First Hybrid SUV Debuts in "Nightmare" Road Test

Brian Handwerk in New York
for National Geographic News
April 9, 2004

The United States' growing number of sport-utility vehicle buyers will soon see a cleaner, greener choice on showroom floors. New gas- electric hybrid vehicles are arriving just in time to combat rising gasoline prices.

The Ford Escape Hybrid, unveiled this week here at the New York International Automobile Show, averaged over 38 miles per gallon (61 kilometers per gallon) in a nonstop, 37-hour test drive around New York City. The Escape Hybrid's chief engineer, Mary Ann Wright, dubbed the drive a "commuter's nightmare."

A 15-gallon (57-liter) gas tank and 330-volt electric battery powered 37 consecutive hours of driving in the urban congestion of Manhattan—until the gas ran out. The final tally was 576 miles (927 kilometers). That's a 75 percent improvement over the 20-miles per gallon (32 kilometers per gallon) that the U.S. Environmental Protection Agency says the conventional V-6 Escape gets.

The Escape Hybrid's late summer release will mark the first production hybrid SUV. Hybrids are able to run by alternating their use of gasoline and electric power or by using the two in tandem. The Escape one of some 30 hybrids scheduled to hit the market by 2008.

This fall Lexus introduces the RX400h, billed as the world's first luxury hybrid. Later in 2004 Honda will unveil a hybrid version of its highly popular Accord car. Other 2004 hybrid releases include trucks from Chevrolet, Dodge and GMC, and Toyota.

All these vehicles promise fewer trips to the pump and lower harmful emissions than their conventional counterparts.

Hybrid Demand on the Rise

The J.D. Power and Associates marketing-information services firm reported Tuesday that it expects consumers to look increasingly to hybrid technology for relief from high pump prices. Their announcement is based in the results of their 2004 Consumer Acceptance of Alternative Powertrains Study.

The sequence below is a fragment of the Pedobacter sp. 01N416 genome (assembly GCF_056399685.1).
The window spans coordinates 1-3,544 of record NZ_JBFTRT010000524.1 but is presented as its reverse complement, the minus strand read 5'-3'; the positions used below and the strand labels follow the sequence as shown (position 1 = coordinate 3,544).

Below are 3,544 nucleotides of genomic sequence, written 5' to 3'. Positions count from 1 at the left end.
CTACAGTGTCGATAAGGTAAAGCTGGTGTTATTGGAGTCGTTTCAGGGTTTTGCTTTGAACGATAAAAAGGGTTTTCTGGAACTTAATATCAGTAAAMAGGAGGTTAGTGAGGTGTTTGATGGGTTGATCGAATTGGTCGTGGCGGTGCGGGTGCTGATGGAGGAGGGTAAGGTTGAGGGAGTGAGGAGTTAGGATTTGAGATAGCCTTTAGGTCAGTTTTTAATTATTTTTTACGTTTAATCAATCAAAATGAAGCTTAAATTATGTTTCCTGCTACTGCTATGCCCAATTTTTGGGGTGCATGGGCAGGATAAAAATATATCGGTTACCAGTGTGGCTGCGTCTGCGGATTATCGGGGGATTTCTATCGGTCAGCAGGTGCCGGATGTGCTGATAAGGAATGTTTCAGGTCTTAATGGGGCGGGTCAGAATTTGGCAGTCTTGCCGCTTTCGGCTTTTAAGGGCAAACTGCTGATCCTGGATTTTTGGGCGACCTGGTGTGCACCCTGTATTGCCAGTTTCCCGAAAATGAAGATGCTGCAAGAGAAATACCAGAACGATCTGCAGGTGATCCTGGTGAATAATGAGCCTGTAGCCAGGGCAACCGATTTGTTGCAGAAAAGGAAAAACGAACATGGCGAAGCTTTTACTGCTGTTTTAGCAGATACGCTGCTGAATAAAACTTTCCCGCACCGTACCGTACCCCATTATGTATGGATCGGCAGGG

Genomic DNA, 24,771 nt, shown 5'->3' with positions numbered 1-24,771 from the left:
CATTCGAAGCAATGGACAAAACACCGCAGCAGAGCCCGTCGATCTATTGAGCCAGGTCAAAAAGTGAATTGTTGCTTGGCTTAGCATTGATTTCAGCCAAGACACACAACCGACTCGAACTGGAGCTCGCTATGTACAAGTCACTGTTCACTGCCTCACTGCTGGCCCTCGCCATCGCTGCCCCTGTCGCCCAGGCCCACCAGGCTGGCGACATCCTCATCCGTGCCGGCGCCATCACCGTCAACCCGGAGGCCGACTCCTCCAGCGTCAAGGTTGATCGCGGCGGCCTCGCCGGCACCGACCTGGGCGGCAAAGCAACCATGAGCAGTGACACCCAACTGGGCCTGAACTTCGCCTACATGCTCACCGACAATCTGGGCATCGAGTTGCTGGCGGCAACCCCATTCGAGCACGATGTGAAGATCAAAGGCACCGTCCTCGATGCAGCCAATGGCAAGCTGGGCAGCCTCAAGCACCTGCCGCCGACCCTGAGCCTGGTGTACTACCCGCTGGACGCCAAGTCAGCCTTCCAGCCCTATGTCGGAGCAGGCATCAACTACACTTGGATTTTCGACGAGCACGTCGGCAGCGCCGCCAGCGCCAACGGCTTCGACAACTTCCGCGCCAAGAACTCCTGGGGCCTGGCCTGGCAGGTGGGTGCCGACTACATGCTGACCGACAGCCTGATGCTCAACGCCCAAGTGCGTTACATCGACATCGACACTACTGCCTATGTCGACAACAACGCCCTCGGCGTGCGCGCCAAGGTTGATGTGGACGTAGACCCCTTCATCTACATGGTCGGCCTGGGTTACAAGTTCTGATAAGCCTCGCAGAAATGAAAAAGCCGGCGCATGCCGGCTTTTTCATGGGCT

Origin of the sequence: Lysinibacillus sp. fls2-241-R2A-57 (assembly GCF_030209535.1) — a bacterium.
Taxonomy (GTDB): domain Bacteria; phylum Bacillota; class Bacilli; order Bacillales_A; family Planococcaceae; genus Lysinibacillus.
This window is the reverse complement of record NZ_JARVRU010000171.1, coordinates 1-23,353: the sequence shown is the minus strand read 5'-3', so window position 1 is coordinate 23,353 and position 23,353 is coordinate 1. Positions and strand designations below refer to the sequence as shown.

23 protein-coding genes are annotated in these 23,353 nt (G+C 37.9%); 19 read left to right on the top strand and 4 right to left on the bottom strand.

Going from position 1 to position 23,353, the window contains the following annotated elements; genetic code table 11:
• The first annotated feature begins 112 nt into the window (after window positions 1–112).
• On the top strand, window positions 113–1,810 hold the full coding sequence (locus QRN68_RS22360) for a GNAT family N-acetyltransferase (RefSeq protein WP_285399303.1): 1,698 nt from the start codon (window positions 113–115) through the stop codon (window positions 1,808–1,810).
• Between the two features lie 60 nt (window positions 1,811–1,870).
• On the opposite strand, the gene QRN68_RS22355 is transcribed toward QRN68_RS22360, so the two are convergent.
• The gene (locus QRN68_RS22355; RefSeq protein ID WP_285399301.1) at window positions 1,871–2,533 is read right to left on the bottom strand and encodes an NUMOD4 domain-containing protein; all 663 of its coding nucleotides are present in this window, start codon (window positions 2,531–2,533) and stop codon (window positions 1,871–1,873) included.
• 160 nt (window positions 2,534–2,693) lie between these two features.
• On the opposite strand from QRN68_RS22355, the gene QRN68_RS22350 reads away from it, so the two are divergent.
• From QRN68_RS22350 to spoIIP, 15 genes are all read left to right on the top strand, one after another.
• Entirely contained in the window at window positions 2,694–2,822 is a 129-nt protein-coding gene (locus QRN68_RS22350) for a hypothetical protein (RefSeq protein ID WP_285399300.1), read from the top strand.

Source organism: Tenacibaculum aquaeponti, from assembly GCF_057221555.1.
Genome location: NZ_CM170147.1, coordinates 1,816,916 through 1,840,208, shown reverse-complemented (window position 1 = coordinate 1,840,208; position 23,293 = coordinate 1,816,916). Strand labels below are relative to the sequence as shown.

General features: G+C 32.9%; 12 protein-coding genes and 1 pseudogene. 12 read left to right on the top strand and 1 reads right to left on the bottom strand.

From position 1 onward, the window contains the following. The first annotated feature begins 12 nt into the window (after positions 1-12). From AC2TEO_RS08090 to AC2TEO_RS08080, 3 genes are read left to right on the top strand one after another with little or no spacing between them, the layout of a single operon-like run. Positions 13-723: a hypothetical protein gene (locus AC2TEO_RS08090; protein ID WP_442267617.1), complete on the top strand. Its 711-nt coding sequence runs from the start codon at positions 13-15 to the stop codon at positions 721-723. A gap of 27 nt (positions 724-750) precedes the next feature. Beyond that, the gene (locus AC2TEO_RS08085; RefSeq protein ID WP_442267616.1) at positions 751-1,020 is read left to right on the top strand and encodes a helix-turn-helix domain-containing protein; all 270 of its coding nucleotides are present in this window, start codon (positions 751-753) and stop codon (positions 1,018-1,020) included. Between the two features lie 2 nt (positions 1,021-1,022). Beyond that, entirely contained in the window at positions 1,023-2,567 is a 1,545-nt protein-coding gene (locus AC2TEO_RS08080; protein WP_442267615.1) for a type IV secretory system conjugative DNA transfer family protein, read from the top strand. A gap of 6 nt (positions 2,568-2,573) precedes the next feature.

"If the average price drivers are paying for gasoline continues to steadily climb, then the clean diesel engines and hybrid electric powertrains that automakers are bringing to the market could be much more successful than skeptics, and even some proponents, expect," said Walter McManus, the firm's executive director of global forecasting.

"Clean" diesel engines remain at least two years away from market, but hybrids will soon be arriving in force. Diesel engines offer greater fuel efficiency than conventional gasoline engines but generally emit more pollution.

Jon Coifman, a spokesman for the Natural Resources Defense Council (NRDC), said that the environmental-advocacy group sees growing interest in and awareness of hybrid autos. He noted that demand for the market's existing Honda and Toyota models sometimes exceeds supply.

"It's a tremendous technology that is fundamentally changing the way that we debate fuel economy and performance in this country," Coifman said. "When they hit the streets a few years ago, the debate moved from 'We can't improve the fuel efficiency for these cars, trucks and SUVs' to 'We won't improve [fuel efficiency].' So Ford rolling out the hybrid Escape is a positive development."

Continued on Next Page >>


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